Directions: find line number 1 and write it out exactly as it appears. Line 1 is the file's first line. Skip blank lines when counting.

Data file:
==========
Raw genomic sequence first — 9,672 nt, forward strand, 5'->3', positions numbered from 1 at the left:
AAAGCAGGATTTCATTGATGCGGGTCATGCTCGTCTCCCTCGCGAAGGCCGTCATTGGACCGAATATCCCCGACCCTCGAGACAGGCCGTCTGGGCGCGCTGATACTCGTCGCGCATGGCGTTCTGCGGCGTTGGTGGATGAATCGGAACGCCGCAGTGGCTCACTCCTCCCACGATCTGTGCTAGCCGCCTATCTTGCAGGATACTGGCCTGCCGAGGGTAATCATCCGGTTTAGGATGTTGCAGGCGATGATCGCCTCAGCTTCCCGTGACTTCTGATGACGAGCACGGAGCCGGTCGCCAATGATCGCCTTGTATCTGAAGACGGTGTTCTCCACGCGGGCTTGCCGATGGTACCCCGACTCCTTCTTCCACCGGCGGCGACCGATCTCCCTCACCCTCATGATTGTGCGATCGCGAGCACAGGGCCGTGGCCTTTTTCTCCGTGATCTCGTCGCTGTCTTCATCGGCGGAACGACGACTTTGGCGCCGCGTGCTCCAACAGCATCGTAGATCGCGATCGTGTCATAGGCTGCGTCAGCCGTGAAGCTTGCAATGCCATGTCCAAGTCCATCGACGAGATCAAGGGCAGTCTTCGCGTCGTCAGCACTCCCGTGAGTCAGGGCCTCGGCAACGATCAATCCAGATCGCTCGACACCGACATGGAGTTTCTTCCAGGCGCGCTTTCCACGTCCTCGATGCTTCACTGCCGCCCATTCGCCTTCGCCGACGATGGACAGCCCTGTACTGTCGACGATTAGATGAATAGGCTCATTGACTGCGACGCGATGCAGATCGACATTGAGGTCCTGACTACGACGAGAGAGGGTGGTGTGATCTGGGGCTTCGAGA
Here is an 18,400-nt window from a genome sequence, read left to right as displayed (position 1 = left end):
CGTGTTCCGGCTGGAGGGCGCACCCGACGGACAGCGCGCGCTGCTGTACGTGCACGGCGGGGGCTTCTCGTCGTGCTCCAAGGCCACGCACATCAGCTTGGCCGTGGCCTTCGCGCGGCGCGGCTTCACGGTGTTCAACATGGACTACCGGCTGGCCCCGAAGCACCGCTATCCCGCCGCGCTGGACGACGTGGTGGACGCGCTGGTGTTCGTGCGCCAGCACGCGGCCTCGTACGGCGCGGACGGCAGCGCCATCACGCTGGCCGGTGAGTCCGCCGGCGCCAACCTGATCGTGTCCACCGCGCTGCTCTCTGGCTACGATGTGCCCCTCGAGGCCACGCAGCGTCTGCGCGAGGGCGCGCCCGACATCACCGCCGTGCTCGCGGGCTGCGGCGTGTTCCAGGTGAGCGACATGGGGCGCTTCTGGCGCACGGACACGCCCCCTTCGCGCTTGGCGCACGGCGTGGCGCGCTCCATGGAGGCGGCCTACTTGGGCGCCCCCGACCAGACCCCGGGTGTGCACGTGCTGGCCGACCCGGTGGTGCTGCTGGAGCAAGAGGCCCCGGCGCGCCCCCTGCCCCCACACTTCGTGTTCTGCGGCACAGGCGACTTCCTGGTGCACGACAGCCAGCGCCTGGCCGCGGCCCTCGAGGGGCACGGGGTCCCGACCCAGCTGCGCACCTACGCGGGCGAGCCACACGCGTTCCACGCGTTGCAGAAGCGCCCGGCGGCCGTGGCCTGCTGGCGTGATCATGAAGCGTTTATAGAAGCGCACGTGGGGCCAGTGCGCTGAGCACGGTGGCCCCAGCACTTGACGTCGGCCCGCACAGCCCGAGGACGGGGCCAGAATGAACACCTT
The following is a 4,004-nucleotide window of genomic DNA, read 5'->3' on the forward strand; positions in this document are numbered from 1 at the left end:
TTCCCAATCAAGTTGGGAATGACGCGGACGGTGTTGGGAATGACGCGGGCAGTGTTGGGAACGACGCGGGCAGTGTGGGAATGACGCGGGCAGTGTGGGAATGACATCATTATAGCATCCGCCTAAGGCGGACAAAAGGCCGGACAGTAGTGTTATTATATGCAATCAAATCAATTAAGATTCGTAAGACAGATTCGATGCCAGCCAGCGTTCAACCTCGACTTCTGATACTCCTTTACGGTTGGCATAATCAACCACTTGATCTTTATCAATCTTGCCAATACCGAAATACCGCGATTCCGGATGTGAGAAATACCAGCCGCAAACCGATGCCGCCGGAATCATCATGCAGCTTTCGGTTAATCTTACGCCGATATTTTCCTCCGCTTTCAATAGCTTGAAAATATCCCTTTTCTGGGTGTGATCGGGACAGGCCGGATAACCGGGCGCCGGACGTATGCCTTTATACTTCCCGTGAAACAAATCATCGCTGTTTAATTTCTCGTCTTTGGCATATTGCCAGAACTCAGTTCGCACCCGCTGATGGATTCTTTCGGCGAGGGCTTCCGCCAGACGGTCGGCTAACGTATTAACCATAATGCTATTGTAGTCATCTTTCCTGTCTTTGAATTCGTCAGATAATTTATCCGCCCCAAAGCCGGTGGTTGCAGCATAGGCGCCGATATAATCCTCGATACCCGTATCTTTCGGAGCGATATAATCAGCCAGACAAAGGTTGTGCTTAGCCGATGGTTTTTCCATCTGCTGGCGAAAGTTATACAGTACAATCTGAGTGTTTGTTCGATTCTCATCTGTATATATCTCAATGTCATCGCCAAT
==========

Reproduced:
Raw genomic sequence first — 9,672 nt, forward strand, 5'->3', positions numbered from 1 at the left: